Unscheduled Bankruptcy Debt and Actual Knowledge of Bankruptcy by Creditor

11 U.S.C.S. § 523(a)(3)(B) contains an exception to discharge in bankruptcy for debts specified in § 523(a)(2), (4), or (6) that are neither listed nor scheduled in time to permit timely filing of a proof of claim and timely request for a determination of dischargeability of such debt under one of such paragraphs, unless such creditor had notice or actual knowledge of the case in time for such timely filing and request. § 523(a)(3)(B).  

Four factors are determined in an 11 U.S.C.S. § 523(a)(3)(B) analysis of dischargeability of debt in bankruptcy. Is the debt of a kind described in § 523(a)(2), (4), or (6)? Was the debt listed or scheduled under 11 U.S.C.S. § 521(1) with the name of the plaintiff; Did the plaintiff have actual knowledge of the case in time to file an adversary proceeding in the bankruptcy court under § 523(a)(2), (4), or (6)? Does the plaintiff’s case have merit?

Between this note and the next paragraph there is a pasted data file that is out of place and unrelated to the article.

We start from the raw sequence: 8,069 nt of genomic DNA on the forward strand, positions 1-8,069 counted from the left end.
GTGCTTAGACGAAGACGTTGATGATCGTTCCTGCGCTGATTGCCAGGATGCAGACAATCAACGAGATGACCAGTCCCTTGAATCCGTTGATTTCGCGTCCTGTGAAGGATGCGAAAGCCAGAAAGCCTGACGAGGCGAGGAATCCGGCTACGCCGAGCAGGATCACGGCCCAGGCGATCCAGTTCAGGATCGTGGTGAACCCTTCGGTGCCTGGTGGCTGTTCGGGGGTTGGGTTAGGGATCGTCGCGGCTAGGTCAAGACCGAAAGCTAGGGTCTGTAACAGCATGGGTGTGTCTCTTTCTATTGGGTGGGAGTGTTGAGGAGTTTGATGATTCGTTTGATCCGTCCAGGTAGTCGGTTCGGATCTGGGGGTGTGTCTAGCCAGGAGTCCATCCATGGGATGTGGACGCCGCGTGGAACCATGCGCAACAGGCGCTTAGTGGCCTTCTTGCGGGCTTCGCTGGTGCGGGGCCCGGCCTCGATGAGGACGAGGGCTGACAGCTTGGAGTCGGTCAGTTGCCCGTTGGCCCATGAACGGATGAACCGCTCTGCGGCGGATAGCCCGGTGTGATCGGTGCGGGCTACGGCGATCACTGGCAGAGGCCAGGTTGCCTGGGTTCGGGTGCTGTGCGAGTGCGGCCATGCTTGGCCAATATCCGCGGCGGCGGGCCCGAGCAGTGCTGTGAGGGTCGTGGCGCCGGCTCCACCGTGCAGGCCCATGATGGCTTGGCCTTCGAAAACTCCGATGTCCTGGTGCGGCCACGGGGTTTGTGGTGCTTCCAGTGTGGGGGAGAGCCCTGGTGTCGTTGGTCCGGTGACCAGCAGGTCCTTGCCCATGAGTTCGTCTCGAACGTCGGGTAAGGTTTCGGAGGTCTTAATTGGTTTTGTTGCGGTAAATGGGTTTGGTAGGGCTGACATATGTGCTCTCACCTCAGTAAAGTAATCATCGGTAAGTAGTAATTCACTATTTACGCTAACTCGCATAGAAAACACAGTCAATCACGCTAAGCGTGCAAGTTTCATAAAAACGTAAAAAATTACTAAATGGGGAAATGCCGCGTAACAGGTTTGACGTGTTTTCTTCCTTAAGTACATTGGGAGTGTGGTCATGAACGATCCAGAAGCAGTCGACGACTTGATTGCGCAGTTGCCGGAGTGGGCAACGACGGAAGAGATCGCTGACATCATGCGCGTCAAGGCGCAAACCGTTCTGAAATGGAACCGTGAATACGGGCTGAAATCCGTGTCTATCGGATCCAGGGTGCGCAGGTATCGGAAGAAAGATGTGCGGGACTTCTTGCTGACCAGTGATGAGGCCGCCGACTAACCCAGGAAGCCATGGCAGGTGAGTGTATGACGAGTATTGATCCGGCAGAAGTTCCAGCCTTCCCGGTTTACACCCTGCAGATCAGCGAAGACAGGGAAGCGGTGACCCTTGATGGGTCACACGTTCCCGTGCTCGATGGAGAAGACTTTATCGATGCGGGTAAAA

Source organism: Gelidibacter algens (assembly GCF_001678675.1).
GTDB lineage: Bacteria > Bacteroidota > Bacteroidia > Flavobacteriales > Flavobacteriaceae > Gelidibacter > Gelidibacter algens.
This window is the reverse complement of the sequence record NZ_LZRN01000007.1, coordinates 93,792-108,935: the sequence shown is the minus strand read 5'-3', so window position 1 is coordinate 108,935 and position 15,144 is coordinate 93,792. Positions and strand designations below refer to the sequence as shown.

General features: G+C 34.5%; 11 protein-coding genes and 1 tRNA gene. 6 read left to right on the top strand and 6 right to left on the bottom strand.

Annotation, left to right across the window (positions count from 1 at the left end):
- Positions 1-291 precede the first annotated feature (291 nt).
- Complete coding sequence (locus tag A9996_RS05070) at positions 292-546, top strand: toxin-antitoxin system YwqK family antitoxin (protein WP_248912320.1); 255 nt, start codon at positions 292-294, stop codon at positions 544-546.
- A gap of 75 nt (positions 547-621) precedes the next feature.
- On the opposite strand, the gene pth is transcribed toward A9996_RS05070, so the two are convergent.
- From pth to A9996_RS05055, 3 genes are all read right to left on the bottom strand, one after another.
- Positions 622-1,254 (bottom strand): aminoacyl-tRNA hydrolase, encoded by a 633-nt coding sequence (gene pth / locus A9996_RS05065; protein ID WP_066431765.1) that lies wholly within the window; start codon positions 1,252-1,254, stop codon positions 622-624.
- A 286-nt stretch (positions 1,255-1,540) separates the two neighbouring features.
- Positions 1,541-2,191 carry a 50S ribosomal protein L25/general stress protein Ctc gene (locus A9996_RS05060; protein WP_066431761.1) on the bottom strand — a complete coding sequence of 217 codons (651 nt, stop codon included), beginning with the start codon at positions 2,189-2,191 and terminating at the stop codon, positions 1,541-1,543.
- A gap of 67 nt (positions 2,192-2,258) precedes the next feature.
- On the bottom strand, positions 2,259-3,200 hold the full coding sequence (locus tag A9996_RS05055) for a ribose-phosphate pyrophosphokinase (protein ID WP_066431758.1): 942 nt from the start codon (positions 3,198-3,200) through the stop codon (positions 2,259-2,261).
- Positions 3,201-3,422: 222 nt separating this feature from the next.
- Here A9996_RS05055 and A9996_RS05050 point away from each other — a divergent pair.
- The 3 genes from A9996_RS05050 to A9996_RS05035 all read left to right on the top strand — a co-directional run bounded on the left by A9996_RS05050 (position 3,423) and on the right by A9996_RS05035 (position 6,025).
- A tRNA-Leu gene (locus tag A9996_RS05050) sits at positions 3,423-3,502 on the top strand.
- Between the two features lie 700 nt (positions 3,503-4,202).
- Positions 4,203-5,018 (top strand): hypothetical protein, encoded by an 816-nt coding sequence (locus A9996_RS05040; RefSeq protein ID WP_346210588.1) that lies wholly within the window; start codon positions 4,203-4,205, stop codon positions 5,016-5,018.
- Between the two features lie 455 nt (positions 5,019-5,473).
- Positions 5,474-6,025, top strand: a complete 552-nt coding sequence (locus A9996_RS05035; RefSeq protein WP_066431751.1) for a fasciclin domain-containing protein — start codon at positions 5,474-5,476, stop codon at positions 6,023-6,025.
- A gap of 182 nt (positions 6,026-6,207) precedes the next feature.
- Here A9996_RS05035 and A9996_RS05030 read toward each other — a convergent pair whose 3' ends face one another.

Unlike many other exceptions to dischargeability of a debt in bankruptcy listed in 11 U.S.C.S. § 523(a), the exception for fraud and defalcation is not self-effectuating. Pursuant to Fed. R. Bankr. P. 4007(c), creditors holding § 523(a)(4) claims must file a complaint to determine dischargeability no later than 60 days after the first date set for the meeting of creditors. If the creditor fails to timely file a complaint the debt is discharged. 11 U.S.C.S. § 523(c)(1).

Goldstein v. Diamond (In re Diamond), 2015 Bankr. LEXIS 1587